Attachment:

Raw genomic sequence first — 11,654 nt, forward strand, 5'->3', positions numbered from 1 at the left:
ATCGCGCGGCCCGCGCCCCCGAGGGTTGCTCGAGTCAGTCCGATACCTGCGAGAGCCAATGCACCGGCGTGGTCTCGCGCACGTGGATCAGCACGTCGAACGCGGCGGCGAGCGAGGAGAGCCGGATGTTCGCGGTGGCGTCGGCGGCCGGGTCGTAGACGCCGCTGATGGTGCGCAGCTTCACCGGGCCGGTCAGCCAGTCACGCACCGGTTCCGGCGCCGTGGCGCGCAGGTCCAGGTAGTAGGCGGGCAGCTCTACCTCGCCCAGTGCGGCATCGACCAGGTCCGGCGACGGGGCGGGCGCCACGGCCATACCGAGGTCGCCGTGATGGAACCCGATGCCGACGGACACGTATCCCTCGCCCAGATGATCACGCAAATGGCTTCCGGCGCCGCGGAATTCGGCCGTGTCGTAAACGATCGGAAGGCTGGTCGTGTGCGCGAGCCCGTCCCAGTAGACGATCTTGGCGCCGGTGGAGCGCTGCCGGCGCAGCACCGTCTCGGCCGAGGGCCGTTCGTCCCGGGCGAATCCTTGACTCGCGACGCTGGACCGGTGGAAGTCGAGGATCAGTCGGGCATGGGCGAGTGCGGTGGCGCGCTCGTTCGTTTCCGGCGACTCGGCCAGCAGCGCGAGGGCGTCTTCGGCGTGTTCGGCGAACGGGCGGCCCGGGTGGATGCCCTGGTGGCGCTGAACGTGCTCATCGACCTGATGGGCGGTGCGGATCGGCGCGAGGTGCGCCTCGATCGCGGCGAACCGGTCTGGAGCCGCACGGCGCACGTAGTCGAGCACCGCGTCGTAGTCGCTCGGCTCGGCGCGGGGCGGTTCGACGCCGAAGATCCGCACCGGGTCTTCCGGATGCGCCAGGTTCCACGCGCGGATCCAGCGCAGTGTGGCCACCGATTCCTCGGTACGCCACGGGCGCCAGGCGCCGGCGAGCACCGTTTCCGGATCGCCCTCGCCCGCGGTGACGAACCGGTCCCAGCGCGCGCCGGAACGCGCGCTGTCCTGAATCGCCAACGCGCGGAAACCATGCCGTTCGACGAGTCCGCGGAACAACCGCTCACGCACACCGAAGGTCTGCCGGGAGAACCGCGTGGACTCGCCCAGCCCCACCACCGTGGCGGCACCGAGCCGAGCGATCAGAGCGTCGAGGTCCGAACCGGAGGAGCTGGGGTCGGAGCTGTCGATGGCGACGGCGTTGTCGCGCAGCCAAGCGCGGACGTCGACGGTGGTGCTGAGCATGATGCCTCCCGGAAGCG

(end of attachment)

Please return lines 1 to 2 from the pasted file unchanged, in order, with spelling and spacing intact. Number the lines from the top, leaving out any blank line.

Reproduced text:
Raw genomic sequence first — 11,654 nt, forward strand, 5'->3', positions numbered from 1 at the left:
ATCGCGCGGCCCGCGCCCCCGAGGGTTGCTCGAGTCAGTCCGATACCTGCGAGAGCCAATGCACCGGCGTGGTCTCGCGCACGTGGATCAGCACGTCGAACGCGGCGGCGAGCGAGGAGAGCCGGATGTTCGCGGTGGCGTCGGCGGCCGGGTCGTAGACGCCGCTGATGGTGCGCAGCTTCACCGGGCCGGTCAGCCAGTCACGCACCGGTTCCGGCGCCGTGGCGCGCAGGTCCAGGTAGTAGGCGGGCAGCTCTACCTCGCCCAGTGCGGCATCGACCAGGTCCGGCGACGGGGCGGGCGCCACGGCCATACCGAGGTCGCCGTGATGGAACCCGATGCCGACGGACACGTATCCCTCGCCCAGATGATCACGCAAATGGCTTCCGGCGCCGCGGAATTCGGCCGTGTCGTAAACGATCGGAAGGCTGGTCGTGTGCGCGAGCCCGTCCCAGTAGACGATCTTGGCGCCGGTGGAGCGCTGCCGGCGCAGCACCGTCTCGGCCGAGGGCCGTTCGTCCCGGGCGAATCCTTGACTCGCGACGCTGGACCGGTGGAAGTCGAGGATCAGTCGGGCATGGGCGAGTGCGGTGGCGCGCTCGTTCGTTTCCGGCGACTCGGCCAGCAGCGCGAGGGCGTCTTCGGCGTGTTCGGCGAACGGGCGGCCCGGGTGGATGCCCTGGTGGCGCTGAACGTGCTCATCGACCTGATGGGCGGTGCGGATCGGCGCGAGGTGCGCCTCGATCGCGGCGAACCGGTCTGGAGCCGCACGGCGCACGTAGTCGAGCACCGCGTCGTAGTCGCTCGGCTCGGCGCGGGGCGGTTCGACGCCGAAGATCCGCACCGGGTCTTCCGGATGCGCCAGGTTCCACGCGCGGATCCAGCGCAGTGTGGCCACCGATTCCTCGGTACGCCACGGGCGCCAGGCGCCGGCGAGCACCGTTTCCGGATCGCCCTCGCCCGCGGTGACGAACCGGTCCCAGCGCGCGCCGGAACGCGCGCTGTCCTGAATCGCCAACGCGCGGAAACCATGCCGTTCGACGAGTCCGCGGAACAACCGCTCACGCACACCGAAGGTCTGCCGGGAGAACCGCGTGGACTCGCCCAGCCCCACCACCGTGGCGGCACCGAGCCGAGCGATCAGAGCGTCGAGGTCCGAACCGGAGGAGCTGGGGTCGGAGCTGTCGATGGCGACGGCGTTGTCGCGCAGCCAAGCGCGGACGTCGACGGTGGTGCTGAGCATGATGCCTCCCGGAAGCG